"A lot of the receptors for those drugs were thought to be exclusively expressed in mature cells in the central nervous system," says study co-author Peter Dirks, a neurosurgeon and researcher at The Hospital for Sick Children's Brain Tumor Research Center in Toronto, "They may have the same function on stem cells as they do on the mature cells," which makes them candidates for treating brain cancer. Dirks and his team found 160 compounds that interfered with the development and proliferation of neurospheres—clusters of cells in different stages of differentiation, ranging from stem cells to cells well on their way to becoming neurons or glia (cells that support and insulate neurons). The researchers then tested the drugs both in vitro, with cells derived from an embryonic mouse brain, human brain tumor cells and with cancer cells from knockout mice, which were genetically predisposed to develop brain tumors.
Several of the prescreened drugs seemed to inhibit tumor growth in the human and mouse cancer cells as well as in the knockout mice. "Some of the drugs were quite selective for the human cancer cells versus the normal human cells," Dirks says, "suggesting there may be some window of therapeutic opportunity." The drugs are already being used to treat other disorders.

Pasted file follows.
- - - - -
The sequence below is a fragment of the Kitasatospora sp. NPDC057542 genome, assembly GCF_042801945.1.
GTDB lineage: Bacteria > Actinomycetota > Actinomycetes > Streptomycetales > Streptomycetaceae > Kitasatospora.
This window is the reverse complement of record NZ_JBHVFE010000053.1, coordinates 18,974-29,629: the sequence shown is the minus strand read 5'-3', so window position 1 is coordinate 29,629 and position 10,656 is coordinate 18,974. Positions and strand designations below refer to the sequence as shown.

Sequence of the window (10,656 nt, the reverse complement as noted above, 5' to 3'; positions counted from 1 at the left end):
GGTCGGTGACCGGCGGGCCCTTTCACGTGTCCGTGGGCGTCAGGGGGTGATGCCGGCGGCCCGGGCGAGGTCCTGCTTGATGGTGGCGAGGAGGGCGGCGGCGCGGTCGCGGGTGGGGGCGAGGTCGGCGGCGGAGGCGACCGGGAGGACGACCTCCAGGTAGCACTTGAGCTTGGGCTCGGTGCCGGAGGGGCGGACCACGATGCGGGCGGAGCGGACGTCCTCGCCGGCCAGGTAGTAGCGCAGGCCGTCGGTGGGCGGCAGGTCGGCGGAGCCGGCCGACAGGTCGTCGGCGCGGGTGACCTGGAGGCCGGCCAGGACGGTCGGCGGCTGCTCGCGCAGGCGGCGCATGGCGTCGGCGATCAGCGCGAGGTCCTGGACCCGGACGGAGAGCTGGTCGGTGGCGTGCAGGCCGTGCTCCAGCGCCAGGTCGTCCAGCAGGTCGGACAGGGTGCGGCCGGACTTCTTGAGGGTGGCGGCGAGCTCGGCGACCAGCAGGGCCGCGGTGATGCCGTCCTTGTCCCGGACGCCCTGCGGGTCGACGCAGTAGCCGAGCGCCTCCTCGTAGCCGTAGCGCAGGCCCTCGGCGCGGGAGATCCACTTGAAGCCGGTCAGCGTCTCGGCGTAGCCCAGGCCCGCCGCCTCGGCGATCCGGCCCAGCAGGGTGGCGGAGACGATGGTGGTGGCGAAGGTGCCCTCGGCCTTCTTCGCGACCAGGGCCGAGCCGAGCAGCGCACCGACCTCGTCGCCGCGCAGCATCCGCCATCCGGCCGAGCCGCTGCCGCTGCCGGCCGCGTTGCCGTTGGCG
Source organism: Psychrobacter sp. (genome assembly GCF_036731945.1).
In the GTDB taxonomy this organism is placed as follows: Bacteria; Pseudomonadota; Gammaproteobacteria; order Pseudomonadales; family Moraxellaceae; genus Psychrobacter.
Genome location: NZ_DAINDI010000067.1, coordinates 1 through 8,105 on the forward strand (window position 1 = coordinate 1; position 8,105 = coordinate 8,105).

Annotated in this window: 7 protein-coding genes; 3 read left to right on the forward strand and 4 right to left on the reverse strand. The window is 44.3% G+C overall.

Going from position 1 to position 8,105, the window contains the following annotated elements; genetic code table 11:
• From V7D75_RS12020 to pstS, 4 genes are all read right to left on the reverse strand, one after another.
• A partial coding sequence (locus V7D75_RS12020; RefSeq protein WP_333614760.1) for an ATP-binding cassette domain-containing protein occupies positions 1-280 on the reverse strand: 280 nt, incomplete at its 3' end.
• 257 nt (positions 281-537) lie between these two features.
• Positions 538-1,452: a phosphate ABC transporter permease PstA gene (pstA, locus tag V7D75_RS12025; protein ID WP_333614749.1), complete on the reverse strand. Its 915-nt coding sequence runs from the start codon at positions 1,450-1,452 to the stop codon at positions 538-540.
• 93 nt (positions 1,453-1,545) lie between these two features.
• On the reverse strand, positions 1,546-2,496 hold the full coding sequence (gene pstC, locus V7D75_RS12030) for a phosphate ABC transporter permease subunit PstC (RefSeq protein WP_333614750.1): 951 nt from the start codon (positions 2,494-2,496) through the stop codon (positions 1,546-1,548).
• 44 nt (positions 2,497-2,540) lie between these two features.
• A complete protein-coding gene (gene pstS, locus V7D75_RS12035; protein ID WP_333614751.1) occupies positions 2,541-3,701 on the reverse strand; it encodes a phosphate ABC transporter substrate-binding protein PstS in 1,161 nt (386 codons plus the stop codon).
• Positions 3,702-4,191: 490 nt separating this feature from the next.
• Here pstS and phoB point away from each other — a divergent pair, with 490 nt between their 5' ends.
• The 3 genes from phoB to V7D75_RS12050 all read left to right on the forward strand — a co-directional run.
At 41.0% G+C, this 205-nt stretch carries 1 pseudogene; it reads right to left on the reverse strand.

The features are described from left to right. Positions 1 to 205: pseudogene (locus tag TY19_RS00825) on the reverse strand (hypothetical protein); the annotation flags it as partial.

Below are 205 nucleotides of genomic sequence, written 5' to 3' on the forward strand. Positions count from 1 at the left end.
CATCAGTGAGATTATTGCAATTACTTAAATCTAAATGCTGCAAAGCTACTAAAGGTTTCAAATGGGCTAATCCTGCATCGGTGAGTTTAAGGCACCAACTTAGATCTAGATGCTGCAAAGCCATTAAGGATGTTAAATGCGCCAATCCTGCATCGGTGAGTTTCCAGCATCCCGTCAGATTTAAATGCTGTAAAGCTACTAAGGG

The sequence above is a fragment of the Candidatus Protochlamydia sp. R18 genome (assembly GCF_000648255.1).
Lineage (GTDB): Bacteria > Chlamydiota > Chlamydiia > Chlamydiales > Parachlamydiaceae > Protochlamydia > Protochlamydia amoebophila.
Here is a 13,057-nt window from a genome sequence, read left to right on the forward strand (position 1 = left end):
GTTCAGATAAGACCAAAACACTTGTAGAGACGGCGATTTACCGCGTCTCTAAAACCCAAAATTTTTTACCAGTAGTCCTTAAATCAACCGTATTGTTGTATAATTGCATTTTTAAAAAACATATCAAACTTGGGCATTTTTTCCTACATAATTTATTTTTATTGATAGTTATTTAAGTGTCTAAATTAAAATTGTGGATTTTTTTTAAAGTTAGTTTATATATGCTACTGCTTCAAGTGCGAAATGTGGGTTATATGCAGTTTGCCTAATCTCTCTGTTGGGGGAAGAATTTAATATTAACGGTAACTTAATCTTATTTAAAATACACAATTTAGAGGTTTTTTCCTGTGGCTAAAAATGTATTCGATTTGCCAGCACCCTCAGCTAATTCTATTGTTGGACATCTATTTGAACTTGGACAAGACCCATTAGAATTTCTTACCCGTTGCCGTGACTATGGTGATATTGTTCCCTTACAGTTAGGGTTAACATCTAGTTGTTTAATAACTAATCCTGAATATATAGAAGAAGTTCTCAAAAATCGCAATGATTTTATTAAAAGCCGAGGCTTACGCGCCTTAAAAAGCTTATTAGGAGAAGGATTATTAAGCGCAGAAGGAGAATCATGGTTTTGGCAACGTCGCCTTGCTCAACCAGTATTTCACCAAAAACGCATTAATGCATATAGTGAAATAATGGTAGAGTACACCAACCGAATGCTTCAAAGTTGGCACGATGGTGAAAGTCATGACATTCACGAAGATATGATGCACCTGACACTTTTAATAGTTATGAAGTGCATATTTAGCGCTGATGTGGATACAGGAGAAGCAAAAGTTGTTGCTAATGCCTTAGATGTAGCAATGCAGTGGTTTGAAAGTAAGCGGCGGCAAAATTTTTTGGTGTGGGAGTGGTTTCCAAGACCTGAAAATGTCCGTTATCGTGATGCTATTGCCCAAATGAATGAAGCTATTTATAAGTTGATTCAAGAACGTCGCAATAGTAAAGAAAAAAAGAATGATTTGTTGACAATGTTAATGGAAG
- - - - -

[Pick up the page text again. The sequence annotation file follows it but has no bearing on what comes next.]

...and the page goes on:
Among them: butaclamol is used to inhibit receptors for dopamine (a neurotransmitter active in the brain's reward and pleasure systems) and as an antipsychotic for schizophrenics. Ifenprodil acts on the amino acid NMDA, the receptors of which play a role in long-term memory. It is often prescribed to relax cerebral blood vessels after a stroke. Carbetapentane is a cough suppressant that heightens the activity of opioid receptors, which are active in pain relief. The myriad actions of the drugs tested, Dirks notes, "suggests the incredible diversity of pathways that might be regulating neural stem cells."
According to Dirks, now that the preliminary screen for candidate therapies has been performed, his group will take the most promising and determine whether they can inhibit the proliferation and growth of human tumor cells engrafted into the brains of mice. "We've cured cancer in the dish many times over, but we need to show this in vivo," says Dirks, who hopes to have the results of the new research by the end of the year.
If those tests are successful, he believes he can move somewhat swiftly to human trials, especially since terminal brain cancer patients are often more willing to engage in new, unproved treatment options. "Because we know that all the conventional therapies eventually fail," Dirks explains, "many patients do go on investigational therapy."